Photo by Brian Giandelone
LILBURN -- When Kathy Cox asked students at Trickum Middle School to explain what makes their school great, the students told the state schools chief their teachers' dedication helps them excel.
"You can tell our teachers really care about our education, and they really make sure we're learning to the best of our ability," student Alexis Bourgeois said.
Cox, the state superintendent of schools, spent the day Thursday in Gwinnett County. She visited Trickum and Parkview High School and spoke to the Lawrenceville Kiwanis Club, which met at the Gwinnett Environmental and Heritage Center.
At the Kiwanis Club meeting, Cox said education is about economic development.
"The two go hand in hand," she said. "That's one of the reasons Gwinnett County is the economic powerhouse it is. You've maintained a commitment to high quality public schools in Gwinnett County for decades. You still have some of the highest performing schools not only in Georgia, but in the nation."
Cox said the state has worked hard to improve the quality of education in Georgia's public schools, but there is still room for improvement. In particular, Cox said there "truly has been a turnaround" with the state's graduation rates.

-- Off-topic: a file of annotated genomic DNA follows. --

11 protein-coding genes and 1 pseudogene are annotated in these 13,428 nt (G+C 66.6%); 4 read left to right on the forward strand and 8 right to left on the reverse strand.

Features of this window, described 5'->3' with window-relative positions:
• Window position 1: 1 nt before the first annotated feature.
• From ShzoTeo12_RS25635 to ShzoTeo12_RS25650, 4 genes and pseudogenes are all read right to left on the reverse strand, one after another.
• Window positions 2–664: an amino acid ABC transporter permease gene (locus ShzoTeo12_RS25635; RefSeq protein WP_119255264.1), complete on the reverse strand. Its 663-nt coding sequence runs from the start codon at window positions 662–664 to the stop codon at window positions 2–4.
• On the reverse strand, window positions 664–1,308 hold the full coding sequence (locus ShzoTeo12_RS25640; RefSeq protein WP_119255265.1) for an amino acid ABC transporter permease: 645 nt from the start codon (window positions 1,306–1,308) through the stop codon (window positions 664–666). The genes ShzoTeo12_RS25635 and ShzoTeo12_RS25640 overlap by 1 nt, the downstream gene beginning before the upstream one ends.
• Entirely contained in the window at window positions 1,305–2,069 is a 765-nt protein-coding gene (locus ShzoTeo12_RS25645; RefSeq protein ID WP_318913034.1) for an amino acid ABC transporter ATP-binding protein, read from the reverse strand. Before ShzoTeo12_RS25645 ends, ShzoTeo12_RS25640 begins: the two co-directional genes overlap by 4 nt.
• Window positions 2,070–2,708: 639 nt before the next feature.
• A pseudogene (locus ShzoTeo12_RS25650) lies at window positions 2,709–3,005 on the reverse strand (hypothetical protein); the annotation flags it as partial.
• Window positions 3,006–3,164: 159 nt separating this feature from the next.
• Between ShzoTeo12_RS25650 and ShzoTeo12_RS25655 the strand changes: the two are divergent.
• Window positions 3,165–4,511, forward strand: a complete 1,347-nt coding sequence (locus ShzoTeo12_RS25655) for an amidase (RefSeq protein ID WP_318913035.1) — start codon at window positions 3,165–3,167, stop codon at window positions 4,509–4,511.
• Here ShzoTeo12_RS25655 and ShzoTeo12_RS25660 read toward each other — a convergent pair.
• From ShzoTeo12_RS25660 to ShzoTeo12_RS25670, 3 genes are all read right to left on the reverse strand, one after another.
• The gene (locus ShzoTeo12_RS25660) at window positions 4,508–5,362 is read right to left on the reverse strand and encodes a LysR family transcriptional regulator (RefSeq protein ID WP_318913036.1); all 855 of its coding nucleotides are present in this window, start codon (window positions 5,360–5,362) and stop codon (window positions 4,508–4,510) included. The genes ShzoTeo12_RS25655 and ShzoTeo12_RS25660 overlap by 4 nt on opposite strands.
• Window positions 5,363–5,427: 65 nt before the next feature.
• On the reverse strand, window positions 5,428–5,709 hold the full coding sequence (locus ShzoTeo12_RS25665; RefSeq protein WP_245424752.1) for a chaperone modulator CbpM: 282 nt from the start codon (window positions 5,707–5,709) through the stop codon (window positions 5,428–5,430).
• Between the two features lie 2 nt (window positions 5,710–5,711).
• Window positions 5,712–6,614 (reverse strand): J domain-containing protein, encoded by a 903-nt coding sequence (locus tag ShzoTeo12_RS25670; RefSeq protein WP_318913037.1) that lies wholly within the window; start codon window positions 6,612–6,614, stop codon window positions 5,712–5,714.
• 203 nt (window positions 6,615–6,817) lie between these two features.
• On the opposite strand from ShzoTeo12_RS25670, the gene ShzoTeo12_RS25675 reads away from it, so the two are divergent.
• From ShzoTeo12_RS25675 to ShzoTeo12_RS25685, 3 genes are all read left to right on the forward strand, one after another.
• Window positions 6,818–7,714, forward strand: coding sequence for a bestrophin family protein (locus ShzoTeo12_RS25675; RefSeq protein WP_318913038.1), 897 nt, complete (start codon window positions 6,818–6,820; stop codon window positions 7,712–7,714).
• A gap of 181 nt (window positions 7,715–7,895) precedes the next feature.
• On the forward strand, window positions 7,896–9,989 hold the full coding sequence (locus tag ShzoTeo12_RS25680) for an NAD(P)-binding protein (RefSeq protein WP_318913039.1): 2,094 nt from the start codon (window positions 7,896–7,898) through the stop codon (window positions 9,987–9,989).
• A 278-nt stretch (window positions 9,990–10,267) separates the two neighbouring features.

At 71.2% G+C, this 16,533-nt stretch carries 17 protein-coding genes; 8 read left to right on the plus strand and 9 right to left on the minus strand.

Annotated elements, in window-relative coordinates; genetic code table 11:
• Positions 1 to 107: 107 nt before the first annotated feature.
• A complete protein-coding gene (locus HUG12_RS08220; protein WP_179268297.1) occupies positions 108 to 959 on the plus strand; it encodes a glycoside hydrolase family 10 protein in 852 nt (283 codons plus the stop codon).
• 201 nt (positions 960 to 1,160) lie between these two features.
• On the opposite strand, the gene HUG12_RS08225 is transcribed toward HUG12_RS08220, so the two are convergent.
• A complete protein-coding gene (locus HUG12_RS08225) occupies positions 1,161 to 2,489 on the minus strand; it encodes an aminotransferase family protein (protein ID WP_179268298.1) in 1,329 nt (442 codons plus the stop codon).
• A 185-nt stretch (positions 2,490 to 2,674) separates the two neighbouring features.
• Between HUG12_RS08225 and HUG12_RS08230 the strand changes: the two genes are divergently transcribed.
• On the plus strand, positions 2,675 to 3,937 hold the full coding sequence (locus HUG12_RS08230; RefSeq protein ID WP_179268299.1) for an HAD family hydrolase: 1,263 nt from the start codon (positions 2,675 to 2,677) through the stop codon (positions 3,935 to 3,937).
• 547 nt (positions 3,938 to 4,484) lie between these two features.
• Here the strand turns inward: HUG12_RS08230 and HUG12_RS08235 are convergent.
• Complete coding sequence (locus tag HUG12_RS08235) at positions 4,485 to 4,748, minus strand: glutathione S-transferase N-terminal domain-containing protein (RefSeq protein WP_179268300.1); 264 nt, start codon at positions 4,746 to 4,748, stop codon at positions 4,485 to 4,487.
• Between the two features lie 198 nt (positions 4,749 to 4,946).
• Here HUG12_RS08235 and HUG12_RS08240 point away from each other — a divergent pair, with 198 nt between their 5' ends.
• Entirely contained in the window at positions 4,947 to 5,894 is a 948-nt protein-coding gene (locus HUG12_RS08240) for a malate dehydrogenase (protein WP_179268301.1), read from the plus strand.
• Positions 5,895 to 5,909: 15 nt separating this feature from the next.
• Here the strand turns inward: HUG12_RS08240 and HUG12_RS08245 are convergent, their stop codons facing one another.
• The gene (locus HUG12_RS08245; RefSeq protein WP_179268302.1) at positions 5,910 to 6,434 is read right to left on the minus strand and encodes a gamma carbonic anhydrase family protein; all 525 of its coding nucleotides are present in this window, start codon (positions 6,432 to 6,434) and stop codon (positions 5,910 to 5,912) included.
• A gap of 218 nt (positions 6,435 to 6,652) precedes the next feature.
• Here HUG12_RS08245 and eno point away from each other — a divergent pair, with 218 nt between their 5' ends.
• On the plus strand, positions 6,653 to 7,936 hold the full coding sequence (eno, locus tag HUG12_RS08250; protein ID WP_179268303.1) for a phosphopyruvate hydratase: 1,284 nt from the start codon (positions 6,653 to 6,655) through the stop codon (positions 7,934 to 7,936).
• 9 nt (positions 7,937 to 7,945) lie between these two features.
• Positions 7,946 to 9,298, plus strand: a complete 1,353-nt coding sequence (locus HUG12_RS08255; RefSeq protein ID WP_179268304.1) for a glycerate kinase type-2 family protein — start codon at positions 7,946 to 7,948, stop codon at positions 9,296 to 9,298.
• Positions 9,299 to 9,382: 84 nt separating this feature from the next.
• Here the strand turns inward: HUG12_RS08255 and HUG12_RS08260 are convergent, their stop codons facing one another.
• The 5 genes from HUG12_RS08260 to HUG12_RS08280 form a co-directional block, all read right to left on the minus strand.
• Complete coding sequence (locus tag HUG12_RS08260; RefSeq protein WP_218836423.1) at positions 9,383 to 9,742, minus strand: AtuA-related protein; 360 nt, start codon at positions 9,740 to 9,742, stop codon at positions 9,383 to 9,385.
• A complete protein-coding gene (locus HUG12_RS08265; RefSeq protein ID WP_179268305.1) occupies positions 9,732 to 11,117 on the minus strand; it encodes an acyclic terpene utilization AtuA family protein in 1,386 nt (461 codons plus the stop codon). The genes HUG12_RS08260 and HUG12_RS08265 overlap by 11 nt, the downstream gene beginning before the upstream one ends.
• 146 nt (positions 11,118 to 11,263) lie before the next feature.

In 2004, almost 40 percent of high schools had a graduation rate of less than 16 percent. Only about 16 percent of high schools had a graduation rate higher than 80 percent.
"Five years later, we have completely changed that picture," Cox said.
In 2009, about 43 percent of high schools had a graduation rate above 80 percent, and 14 percent of high schools had a graduation rate below 60 percent.
Cox said she knows its imperative that students get a high school diploma. While the state is increasing graduation rates, it's raising expectations of what having a diploma means. When the new graduation requirements take effect in 2012, Georgia will be one of five states to require graduates to complete four years of math and four years of science.
At Trickum Middle, Cox told students the lifetime earning potential between a high school dropout and a high school graduate is $1 million.
When it comes to the budget, Cox said she knows times are tough.
"We believe we can't stop," she said. "We have to keep pressing forward."